After the terrorist attacks of Sept. 11, 2001, a New York advertising executive conceived of a slogan that was eventually adopted by the newly formed Department of Homeland Security: "See something, say something." It was a plea for hypervigilance against another terrorist attack, asking the public to report anything — or anyone — suspicious. The slogan's creator, Allen Kay, told The New York Times that he based the phrase on the World War II mantra "loose lips sink ships," used as a reminder to everyone that speaking about troop or ship movements could have deadly consequences.
After the Jan. 6 Capitol riot, public tips about the identities of the rioters continue to stream into the FBI. They're part of a natural evolution in the average Joe's role in securing our democracy — we've moved from "keep your mouth shut" to "keep your eyes open" to a play-at-home variation of Call of Duty in which everyone can become a virtual bounty hunter. And so far, it's working — with certain caveats.
David Yaffe-Bellany details just how big a role these "sedition hunters" have played in identifying rioters in a recent piece for Bloomberg:
Five months on from Jan. 6, the authorities have brought charges against more than 400 rioters, often using the traditional tools of law enforcement, such as search warrants and confidential informants. But they’ve also relied on the crowdsourcing efforts of sedition hunters. In the days after the riot, the FBI saw a 750 percent increase in daily calls and electronic tips to its main hotline. The bureau still receives twice the normal volume of alerts. Such tips have proved helpful in “dozens of cases,” says Samantha Shero, an FBI spokeswoman. “The public has provided tremendous assistance to this investigation, and we are asking for continued help to identify other individuals."
This impressive public response wasn't simply spontaneous. It was prompted by the FBI's repeated, daily sharing of digital wanted posters, made up of still images and videos of unidentified participants at the Capitol riot. This unprecedented crowdsourcing of crime solving is the result of three factors.
Deputizing the public for digital detective work isn't without its problems
First, the overall numbers: The FBI's investigation of violence at the Capitol involves several hundreds of suspects who were digitally captured in images and videos from security surveillance, license plate readers, police officer body cameras, facial recognition technology, media coverage and — in a sign of the ubiquitous smartphone — the rioters themselves. In just one suspect's cellphone, the FBI recovered over 12,000 pages of digital evidence. The sheer number of suspects and the daunting amount of evidence to comb through meant the FBI needed the public's help.
Second is the good news part of this story: The concerted public effort to help the investigation reflects a recognition of the threat to democracy posed by those who breached the Capitol. The sentiments expressed by one "sedition hunter" in the Bloomberg piece seem to mirror the motivation of many:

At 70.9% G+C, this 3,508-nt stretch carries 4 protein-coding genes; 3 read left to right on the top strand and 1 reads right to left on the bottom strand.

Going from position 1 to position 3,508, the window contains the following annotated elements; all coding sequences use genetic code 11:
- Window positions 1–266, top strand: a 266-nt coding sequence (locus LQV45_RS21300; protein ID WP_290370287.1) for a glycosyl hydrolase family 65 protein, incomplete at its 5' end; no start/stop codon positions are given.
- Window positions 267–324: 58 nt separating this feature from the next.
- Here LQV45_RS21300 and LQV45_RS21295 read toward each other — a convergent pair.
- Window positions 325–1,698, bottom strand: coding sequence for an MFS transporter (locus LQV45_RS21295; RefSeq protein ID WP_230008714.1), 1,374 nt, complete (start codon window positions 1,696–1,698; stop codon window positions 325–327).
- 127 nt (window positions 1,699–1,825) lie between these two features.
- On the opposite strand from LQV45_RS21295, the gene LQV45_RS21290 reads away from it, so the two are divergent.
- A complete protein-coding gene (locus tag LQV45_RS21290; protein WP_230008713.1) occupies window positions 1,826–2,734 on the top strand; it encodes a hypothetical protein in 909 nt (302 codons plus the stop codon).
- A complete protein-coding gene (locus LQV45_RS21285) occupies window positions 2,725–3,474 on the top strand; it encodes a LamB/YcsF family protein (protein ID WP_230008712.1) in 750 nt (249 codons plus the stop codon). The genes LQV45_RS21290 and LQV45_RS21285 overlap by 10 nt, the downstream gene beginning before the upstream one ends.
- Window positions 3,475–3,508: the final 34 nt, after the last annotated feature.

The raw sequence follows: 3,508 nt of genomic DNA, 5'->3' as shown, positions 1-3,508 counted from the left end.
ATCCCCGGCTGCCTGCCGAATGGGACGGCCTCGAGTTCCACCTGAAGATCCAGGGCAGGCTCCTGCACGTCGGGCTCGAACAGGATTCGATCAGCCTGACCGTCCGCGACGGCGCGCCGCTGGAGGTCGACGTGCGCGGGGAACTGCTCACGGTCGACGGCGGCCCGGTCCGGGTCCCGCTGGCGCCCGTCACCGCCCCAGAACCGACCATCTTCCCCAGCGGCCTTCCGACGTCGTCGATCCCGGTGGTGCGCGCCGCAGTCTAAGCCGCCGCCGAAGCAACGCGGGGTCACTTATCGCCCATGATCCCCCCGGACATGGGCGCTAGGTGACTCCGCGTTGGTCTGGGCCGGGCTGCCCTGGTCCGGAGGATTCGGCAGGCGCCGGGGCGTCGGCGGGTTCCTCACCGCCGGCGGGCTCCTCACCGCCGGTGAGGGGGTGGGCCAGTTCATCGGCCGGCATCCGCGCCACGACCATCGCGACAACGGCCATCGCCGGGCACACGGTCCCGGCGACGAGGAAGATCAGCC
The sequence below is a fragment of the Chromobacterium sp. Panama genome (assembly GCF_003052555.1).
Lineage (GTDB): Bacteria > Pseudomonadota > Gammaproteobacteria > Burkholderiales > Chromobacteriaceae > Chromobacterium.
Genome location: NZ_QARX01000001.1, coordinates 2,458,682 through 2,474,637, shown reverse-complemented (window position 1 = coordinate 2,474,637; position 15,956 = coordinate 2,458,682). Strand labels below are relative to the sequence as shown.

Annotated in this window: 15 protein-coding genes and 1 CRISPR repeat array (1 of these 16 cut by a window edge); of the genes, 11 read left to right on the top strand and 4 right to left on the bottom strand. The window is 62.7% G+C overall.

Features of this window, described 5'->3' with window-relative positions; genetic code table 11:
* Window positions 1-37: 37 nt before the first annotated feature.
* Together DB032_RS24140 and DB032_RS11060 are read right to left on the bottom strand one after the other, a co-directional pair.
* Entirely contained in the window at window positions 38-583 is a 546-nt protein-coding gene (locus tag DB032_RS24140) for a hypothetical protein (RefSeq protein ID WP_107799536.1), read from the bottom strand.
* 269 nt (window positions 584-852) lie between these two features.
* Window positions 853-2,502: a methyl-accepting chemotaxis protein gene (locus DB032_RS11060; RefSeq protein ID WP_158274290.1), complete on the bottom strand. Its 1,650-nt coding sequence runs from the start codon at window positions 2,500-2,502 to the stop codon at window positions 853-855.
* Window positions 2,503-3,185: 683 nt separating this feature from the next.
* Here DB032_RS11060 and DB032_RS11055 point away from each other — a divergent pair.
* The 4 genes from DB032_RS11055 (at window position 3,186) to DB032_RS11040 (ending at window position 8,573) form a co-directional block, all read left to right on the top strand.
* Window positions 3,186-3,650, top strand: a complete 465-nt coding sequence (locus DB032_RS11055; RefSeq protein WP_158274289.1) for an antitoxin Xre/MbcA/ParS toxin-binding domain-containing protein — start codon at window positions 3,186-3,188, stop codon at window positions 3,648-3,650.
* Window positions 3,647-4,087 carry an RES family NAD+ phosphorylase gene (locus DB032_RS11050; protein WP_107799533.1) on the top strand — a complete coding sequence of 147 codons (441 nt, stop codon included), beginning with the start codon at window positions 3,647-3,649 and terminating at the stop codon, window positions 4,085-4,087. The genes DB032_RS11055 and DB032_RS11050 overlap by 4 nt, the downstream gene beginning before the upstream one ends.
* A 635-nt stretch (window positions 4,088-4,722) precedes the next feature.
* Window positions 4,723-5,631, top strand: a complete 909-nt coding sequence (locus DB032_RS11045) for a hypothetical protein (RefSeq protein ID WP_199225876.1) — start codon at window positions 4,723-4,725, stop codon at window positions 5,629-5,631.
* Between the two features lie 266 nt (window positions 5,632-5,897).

“We want these people brought to justice,” says Forrest Rogers, a German-American business consultant who helps run a sedition-hunting group called Deep State Dogs. “And we don’t want a random sampling of them, a token group.”
Third, Americans are spending more time than ever before on their devices, even before the pandemic. That's both good news and bad news for investigators. It means people will continue to produce mountains of digital evidence that will have to be painstakingly processed for almost any criminal investigation. But it also means law enforcement will increasingly parlay American's collective online search skills into a mobilized army capable of a nationwide manhunt.
But deputizing the public for digital detective work isn't without its problems. Things can go wrong when even well-meaning people skip the part where they're supposed to report their findings to law enforcement. Misidentifications can lead to wrongful accusations, and exposure of personal information could result in vigilantism and violence — the very thing that sedition hunters are trying to thwart. As described in Bloomberg, "A retired Chicago firefighter was falsely accused of participating in the riot after footage surfaced showing a lookalike hitting police with a fire extinguisher."
I reached out to Chris Sampson, chief of research for TAPSTRI, The Terror Asymmetrics Project on Strategies, Tactics and Radical Ideology, to get his thoughts about the work these digital detectives are performing:
The need for crowdsourced examination of available media from the Capitol insurrectionists is abundantly clear. Online sleuths are certainly contributing positively to the effort. However, there is no room for error in accusing people of a crime. The consequences to innocent people from misidentification are too steep to risk mistakes. It is still best to take available information and send it to legal authorities who have the proper legal power and forensic tools to follow up on those leads. But, we most certainly have found a better than average accuracy and caution in the work of the "sedition hunters" when compared to past efforts at online identification.
As Sampson alluded to, when it comes to an assault on our democracy, an all-hands-on-deck strategy is needed — but everyone needs to be rowing in the same direction. Crowdsourced solutions to crime are as old as the wanted posters in Wild West post offices and as contemporary as Amber Alerts for missing children. Now, instead of cattle rustlers or kidnappers, we're being asked to help identify a different kind of outlaw — the kind who tries to steal our democracy. Those outlaws won't stop their efforts just because some of them have been captured; neither should we.